Journey of a Filmmaker: Meet Elevative’s Alex Vo
Here's why Morgan Hill's popular video production company chooses to give back
Make no mistake. Morgan Hill’s Alex Vo has enjoyed a fair measure of success in his line of work—both as former videographer behind Alex Vo Films and current Creative Director of Elevative Media (the visual storytelling agency he co-founded with Mark Sebastian). In fact, Vo’s cinematography has been sought by big-name clients like National Geographic, Adobe, Make A Wish, and Netflix. Nevertheless, the evident heart and humility of Vo’s videos suggest he hasn’t let these accomplishments go to his head.
The service-centered business mindset that Vo extends to both his commercial and nonprofit work isn’t some automatic reflex. A series of events played an integral part in furthering his compassionate take to storytelling.
The Origin Story
Undoubtedly, Vo’s grounded nature has roots in his humble beginnings. Before the cinematographer decided to step into the field of filmmaking, he spent a season working with the youth ministry at his local church, making short films as a way to engage the kids. “I just had a camcorder at the time,” he laughs. But everything changed the day Vo received a surprise call from one of his church pastors. “He told me, ‘I’m sitting next to the president of Full Sail University—we were just talking about you and he’s saying he’s going to offer a full-ride scholarship if you want to pursue it.’ ”
Vo said yes to the adventure. After a whirlwind of a program that packed the typical four-year education into two, he was ready to take on the world. “Because of how that happened, there was almost this sense of responsibility to give back” Vo says. “I approach all my clients (and even nonprofits) with the [intention] of serving. That’s something I’ve held on to since. It starts off with service.”
This mentality would one day connect him to kindred spirit Mark Sebastian, Elevative’s future Director of Photography. Their shared “passion for translating human emotion through captured moments of time” would fuel their partnership and spark their business motto.
Flashy Isn’t Always Better
The art of staying grounded is an ongoing process. When Vo looks back at his early projects, he’s the first to admit that they’re a little… much. “I wanted every shot to look like it came out of a movie!” he says with a chuckle. “Not all projects need that and if anything, that can be distracting from the story when its overly cinematic and overly dramatic.”
Take his documentaries for HRTV’s equestrian programming (cue slow-motion shots and close-ups of hooves kicking up dust). “It was overly dramatic. So overly produced,” Vo groans. “When I look back at those projects, what it really needed was more of a reality TV type of approach and that would have brought across the stories much more effectively.”
As he’s evolved, however, he’s learned to let the story inform his decisions. “It’s really about creating the visuals that best support the story. Because the story’s always first… It’s me being of service to the story rather than me trying to impress. Express rather than impress.”
Hearts In Motion
This mindset has not only impacted Elevative’s commercial work, but has overflowed into a series of influential documentaries called Hearts In Motion, a nonprofit initiative that “gives volume to the voices of those who need to be heard the most” and strives to “move people to not only act but care.”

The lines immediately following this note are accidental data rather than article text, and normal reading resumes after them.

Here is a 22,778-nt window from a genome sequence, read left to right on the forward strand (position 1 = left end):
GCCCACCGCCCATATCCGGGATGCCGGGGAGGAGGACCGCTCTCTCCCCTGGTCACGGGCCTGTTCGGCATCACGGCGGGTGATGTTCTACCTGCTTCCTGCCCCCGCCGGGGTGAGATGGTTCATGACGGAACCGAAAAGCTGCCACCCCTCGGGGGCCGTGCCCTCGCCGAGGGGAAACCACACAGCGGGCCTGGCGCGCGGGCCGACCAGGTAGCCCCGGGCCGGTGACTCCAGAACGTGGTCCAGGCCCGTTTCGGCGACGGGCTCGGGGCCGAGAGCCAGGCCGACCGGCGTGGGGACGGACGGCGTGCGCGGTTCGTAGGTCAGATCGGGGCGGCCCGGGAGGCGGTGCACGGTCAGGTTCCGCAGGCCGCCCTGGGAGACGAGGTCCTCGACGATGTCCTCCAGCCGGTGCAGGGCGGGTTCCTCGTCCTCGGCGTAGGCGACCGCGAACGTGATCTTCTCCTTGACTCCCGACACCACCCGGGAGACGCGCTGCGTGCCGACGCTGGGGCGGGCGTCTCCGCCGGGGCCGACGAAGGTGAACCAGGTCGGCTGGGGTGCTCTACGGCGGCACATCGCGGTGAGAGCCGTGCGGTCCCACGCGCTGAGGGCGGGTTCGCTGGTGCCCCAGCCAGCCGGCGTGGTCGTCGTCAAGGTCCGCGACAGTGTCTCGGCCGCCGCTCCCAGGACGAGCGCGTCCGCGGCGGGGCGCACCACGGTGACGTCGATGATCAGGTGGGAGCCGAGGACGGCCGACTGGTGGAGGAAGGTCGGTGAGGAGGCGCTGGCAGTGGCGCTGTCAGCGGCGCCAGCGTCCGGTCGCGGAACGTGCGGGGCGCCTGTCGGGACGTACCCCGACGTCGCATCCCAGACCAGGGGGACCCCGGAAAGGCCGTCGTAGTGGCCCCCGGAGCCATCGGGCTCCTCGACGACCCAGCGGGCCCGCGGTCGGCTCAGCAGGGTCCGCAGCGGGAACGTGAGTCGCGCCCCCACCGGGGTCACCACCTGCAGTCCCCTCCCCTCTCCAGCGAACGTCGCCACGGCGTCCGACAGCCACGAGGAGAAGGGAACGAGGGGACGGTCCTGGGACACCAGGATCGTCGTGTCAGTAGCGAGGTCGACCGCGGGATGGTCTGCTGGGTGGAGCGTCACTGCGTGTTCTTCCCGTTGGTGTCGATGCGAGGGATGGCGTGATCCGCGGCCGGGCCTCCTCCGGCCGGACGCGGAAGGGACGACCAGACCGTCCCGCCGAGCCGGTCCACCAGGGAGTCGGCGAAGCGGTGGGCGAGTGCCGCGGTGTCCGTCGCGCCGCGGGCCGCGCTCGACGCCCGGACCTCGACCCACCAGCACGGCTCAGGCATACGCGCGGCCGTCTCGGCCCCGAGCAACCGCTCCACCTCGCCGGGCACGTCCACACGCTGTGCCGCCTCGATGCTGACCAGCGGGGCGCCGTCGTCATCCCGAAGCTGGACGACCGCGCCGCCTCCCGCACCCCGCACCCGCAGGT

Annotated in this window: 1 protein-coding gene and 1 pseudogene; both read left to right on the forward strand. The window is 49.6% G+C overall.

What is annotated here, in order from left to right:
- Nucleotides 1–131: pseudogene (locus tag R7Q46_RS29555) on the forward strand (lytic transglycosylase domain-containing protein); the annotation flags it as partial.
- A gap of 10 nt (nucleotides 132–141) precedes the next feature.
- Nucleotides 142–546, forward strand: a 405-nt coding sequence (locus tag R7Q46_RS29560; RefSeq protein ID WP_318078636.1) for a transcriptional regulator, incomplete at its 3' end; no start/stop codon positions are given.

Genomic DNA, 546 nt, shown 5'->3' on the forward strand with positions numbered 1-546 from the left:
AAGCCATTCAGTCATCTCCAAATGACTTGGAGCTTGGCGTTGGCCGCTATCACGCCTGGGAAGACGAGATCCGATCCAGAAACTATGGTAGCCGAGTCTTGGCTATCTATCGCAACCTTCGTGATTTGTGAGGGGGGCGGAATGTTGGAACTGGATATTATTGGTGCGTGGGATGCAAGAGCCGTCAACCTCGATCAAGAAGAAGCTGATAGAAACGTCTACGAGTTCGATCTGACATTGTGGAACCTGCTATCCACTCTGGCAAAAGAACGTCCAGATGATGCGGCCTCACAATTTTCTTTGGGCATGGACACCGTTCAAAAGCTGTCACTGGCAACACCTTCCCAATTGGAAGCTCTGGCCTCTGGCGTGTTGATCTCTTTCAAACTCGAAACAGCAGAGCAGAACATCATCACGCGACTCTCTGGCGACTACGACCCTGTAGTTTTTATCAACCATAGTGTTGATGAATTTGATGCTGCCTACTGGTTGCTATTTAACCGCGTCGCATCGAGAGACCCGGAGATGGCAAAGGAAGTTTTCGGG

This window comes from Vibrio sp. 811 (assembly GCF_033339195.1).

Take, for instance, the story behind Vo’s short film on Teatro Catalina, a theater group in rural Nicaragua that “teaches young people how to have the courage to fight for their dreams.”
“It started off as almost the impossible project,” Vo recalls. The project happened in the midst of the country’s political unrest, resulting in his camera gear getting confiscated as soon as he stepped off the plane. “With so much professional equipment, I think they tagged me as some American reporter trying to find the truth and trying to find the corruption within their political system.” This situation limited Vo to a single borrowed DSLR camera and two batteries (“not even enough to hold me through an entire interview so we were plugging in batteries in between interviews,” he says).
“As an artist, to not be able to deliver the vision that you came in wanting to create is humbling,” Vo explains. “I was reminded of what all of this was about… in the end it was really the stories that were the priority in all this.” However, after a rocky start, one of the locals managed to convince the city of Vo’s true intentions and the equipment was returned in time to shoot the majority of the project. “I needed a little mental shift, a little paradigm shift. I needed a reminder of what’s important and why I’m really doing this. In the end, it was what I needed.”
And this isn’t just some one-off. Vo’s travels to impoverished areas have left a deep impact. “It started off with me feeling like I was doing them a favor, but in the end, I feel like I receive so much more from being a part of this project,” Vo shares, recalling a special meal he shared with a family who had hardly any material possessions to their name. “Their entire house was the size of my bedroom—it’s just tiny living conditions… And for them to feed me and provide these amazing meals, and offer so much when they have so little (and so happy to do it too), there’s a sense of humility that I can’t really describe. I still take that with me.”
And The Journey Isn’t Over Yet
One thing is certain. People and their stories (not the success) will continue to drive Vo. And as he continues to forge a path for himself, those encounters will continue to color his cinematography.